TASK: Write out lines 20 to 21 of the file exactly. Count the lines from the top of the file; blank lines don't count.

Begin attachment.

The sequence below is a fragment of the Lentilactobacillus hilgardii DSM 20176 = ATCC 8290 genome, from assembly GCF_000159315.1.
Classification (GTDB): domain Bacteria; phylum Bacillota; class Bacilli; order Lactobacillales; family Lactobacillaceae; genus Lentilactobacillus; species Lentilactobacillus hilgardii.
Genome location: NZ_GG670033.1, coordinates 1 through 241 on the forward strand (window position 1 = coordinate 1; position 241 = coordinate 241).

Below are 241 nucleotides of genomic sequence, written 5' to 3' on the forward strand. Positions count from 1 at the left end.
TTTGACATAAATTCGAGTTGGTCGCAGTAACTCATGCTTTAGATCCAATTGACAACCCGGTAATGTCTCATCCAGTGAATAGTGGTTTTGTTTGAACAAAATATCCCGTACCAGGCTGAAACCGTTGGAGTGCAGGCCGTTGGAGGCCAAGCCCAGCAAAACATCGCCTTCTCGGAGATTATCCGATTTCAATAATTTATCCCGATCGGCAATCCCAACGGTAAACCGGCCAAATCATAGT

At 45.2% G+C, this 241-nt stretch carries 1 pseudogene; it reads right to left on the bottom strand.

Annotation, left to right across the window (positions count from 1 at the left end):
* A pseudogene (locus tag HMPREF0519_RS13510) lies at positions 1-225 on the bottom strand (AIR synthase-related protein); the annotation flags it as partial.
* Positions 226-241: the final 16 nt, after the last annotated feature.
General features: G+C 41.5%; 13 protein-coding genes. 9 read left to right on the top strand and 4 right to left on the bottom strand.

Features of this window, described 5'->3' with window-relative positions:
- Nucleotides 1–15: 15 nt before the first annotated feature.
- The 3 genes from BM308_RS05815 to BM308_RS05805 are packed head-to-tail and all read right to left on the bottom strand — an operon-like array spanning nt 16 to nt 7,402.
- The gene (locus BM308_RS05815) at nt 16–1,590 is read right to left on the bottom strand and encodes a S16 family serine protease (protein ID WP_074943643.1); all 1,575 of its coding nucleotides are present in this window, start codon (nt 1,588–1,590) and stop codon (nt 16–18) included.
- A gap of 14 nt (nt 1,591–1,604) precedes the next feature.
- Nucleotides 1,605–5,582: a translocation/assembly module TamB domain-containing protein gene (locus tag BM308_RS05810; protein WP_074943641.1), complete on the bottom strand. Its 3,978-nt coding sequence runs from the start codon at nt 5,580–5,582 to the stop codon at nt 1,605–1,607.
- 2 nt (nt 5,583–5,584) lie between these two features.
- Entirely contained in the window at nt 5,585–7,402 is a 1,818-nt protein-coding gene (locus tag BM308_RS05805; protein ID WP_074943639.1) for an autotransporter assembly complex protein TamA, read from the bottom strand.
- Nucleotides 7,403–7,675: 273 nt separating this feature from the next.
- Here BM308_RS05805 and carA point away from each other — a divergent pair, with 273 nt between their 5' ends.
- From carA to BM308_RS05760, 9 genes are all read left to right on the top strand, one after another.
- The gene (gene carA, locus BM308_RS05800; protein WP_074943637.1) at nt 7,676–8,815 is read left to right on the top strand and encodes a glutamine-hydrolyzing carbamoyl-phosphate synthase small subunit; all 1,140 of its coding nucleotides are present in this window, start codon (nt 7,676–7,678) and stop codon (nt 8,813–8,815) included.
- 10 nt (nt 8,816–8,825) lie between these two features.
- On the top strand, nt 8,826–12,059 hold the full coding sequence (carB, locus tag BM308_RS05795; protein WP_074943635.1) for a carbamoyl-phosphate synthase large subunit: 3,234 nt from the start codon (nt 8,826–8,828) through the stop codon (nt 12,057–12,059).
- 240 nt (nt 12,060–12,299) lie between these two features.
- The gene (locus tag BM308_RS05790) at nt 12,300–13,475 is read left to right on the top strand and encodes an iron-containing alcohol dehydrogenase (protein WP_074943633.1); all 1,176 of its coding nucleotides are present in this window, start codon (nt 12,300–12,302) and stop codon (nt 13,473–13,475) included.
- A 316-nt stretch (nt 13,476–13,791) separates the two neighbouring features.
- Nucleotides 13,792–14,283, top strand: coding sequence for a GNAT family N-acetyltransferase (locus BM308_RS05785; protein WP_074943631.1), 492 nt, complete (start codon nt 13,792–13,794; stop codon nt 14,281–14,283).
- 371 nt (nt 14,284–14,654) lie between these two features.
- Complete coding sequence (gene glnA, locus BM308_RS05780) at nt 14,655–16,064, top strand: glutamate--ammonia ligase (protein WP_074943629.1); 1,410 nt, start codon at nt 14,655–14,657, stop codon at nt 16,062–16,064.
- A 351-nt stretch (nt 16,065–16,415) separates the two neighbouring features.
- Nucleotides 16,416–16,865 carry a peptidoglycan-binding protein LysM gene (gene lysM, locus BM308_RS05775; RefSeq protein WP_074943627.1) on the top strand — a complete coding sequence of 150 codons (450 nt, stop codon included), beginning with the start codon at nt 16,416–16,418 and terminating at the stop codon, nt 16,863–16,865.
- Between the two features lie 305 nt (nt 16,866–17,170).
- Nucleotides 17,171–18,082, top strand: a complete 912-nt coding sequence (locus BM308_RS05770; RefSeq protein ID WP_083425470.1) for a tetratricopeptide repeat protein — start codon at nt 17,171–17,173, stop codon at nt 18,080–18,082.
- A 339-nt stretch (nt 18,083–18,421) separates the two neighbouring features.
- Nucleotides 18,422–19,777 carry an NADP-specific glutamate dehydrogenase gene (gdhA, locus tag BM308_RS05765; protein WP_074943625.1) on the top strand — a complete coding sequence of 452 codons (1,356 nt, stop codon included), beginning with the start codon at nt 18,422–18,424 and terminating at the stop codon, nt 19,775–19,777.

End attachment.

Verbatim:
- Here BM308_RS05805 and carA point away from each other — a divergent pair, with 273 nt between their 5' ends.
- From carA to BM308_RS05760, 9 genes are all read left to right on the top strand, one after another.